July 4th is just around the corner and with that comes another opportunity to get that classic fireworks shot you’ve always dreamed of. We’ve already covered the techniques you need to know and equipment necessary to shoot fireworks well. The methods are the same as last year. But an important point to keep in mind is that vantage point and location (especially secret locations like the one in the photo at right) are just as important as technique.
I’ve just watched an amazing video demonstration of two new digital media technologies codenamed Photosynth and Seadragon (both recently acquired by Microsoft). Seadragon is a slick and and powerful viewing system for what the presenter calls “multi-scale mediums”. That is, viewing media with both large and small details like a newspaper (headlines vs. fine print) or photographs (entire galleries vs. details of a single photo).
Photosynth is much more compelling as it can aggregate images of a single subject from various sources (all photos on Flickr tagged “Notre Dame” in the example) and combine them into a new, richer view of the environment that is more valuable than the sum of the individual photos separately. The description doesn’t do it justice. You really need to watch the video to understand what is going on here.
The presenter concludes by talking about how we now have the technology to create “immensely rich virtual models of every interesting part of the earth collected not just from overhead flights and from satellite images and so on but from the collective memory.” Simply amazing.
I don’t know if I hate cutting mats because I only do it a few times a year or if I only do it a few times a year because I hate it. If I did it more often I’d certainly be better at it which theoretically would mean it was easier for me. I mostly stick with standard, easy to find sizes. But once in a while I go off my rocker and want to do some goofy size and convince myself that it’ll be great to save a bunch of money doing it myself. I just finished cutting a bunch of mats tonight and probably saved about $100. But now I’m all grumpy. If you’ve likewise taken leave of your senses, here are some tips (to supplement the instructions that come with your mat cutter) that may help you keep your sanity:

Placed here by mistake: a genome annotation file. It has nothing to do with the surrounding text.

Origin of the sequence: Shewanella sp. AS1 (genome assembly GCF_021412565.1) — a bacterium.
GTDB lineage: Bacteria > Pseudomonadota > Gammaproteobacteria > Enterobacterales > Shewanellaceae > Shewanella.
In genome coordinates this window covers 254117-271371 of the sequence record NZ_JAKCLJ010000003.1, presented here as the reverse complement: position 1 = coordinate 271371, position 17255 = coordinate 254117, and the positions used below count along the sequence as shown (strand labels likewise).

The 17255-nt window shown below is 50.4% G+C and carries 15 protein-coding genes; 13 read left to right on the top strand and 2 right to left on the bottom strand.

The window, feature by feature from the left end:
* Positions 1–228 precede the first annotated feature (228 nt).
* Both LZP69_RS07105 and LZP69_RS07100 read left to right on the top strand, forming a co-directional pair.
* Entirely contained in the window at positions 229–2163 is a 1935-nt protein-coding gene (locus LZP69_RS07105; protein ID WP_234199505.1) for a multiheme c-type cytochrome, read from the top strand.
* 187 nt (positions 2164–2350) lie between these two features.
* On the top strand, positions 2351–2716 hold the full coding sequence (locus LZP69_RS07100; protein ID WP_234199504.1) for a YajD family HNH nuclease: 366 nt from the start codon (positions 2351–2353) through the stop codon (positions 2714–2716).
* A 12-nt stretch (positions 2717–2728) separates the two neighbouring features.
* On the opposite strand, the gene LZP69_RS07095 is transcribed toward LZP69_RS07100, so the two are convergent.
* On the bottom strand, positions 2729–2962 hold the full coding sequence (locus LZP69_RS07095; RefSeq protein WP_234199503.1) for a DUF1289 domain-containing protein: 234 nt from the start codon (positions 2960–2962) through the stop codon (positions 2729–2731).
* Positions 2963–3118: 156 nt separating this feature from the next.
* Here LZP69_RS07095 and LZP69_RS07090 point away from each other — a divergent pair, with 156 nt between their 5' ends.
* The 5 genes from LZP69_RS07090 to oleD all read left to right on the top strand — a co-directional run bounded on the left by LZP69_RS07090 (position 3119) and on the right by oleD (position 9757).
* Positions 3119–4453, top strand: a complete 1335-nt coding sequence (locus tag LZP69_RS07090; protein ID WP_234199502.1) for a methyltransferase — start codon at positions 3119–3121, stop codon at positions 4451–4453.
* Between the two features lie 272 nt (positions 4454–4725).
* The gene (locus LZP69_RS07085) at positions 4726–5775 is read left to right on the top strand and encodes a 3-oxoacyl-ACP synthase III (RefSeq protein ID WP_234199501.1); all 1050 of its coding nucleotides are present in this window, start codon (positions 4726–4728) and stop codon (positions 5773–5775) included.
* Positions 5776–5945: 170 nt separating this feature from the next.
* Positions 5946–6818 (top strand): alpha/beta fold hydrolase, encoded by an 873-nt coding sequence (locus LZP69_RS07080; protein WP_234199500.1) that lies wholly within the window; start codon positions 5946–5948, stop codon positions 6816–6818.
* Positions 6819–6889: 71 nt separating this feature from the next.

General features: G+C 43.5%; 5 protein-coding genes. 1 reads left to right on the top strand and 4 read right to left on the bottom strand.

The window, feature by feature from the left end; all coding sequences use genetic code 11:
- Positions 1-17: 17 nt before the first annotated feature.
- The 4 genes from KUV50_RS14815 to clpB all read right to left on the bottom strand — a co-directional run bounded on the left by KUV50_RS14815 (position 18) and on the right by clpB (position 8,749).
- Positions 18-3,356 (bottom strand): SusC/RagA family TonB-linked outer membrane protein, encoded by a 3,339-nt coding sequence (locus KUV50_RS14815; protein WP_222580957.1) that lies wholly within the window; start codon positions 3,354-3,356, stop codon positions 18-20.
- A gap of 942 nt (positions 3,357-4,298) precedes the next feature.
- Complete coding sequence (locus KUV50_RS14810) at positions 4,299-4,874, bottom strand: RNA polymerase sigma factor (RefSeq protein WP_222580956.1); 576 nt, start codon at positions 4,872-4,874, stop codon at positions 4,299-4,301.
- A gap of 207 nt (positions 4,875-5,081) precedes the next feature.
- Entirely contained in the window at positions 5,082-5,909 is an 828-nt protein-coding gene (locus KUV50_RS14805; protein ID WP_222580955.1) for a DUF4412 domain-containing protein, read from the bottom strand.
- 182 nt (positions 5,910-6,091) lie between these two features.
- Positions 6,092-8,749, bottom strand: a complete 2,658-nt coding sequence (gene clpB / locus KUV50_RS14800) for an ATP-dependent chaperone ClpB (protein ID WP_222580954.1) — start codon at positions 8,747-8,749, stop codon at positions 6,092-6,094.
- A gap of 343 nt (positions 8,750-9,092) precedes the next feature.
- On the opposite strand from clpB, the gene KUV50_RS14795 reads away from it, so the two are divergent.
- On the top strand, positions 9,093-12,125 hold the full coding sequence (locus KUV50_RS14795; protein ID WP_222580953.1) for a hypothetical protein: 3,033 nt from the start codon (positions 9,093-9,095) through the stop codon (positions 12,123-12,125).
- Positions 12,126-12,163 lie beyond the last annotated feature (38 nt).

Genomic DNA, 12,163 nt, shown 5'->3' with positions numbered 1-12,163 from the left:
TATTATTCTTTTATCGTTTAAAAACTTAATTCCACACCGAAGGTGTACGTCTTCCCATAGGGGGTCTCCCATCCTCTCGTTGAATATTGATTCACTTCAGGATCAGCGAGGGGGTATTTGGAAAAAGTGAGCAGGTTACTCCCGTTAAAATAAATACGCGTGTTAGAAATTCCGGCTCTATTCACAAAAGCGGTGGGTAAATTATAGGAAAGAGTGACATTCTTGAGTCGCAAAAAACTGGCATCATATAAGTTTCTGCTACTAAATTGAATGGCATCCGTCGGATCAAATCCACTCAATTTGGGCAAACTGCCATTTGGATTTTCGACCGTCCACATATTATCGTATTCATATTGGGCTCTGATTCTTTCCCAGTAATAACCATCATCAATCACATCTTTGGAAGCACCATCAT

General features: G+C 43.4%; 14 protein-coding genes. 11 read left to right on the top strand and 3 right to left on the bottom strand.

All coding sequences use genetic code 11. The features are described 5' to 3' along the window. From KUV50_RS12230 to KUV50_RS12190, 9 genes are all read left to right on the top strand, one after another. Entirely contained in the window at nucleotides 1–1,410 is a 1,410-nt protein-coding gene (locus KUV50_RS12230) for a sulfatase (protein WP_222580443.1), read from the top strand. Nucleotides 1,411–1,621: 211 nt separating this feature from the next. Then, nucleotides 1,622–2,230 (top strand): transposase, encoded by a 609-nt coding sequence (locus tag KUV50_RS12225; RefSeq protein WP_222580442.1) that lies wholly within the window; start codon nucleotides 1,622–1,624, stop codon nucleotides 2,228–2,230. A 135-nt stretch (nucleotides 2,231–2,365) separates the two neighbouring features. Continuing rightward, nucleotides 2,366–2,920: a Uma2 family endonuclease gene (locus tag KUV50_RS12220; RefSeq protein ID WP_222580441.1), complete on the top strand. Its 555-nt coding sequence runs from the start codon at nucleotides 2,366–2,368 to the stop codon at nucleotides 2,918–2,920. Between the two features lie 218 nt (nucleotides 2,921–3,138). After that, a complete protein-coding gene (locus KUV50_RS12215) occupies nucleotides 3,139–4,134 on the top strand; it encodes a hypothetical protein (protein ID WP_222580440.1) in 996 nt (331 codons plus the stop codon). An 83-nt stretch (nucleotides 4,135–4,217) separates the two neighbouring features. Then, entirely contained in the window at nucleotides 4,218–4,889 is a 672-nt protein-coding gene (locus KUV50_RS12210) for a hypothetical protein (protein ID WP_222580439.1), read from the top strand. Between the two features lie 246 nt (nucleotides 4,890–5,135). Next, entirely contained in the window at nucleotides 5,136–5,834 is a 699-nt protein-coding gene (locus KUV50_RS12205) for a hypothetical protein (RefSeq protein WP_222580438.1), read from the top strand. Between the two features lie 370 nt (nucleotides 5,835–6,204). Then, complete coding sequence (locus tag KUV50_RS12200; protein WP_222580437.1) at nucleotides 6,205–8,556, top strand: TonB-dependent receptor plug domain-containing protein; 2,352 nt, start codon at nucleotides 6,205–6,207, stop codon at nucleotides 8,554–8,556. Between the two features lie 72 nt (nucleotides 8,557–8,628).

On Wednesday (June 13th), Yahoo! Photos began encouraging its users to switch to Flickr.com and other online photo sharing sites in preparation for their September 20th closing. However, the service is effectively closed now if you do not already have an account or have never uploaded photos there as they are not accepting new accounts.
Meanwhile, uploads on Flickr.com are going through the roof. From June 1 to June 12, Flickr averaged about 1.5 million uploads per day. From June 13 to June 18, Flickr averaged 4.1 million uploads, a 173% increase.
Click the chart below to see it larger:
Those of you who are interested in stock photography might want to read more about Lise Gagne, a freelancer who recently set a new record for stock photography sales. Lise has sold more than half a million photos to iStockPhoto.com. To learn some of the secrets of her phenomenal success, read this interview with her. Although she credits much of her success to a background in Web/multimedia design, most readers will also be impressed by her strong work ethic, her analytical abilities, and her sense of fun. Perhaps it is this latter skill that makes her scenes appear so happy, natural, and relaxed, attributes mentioned by several of her clients.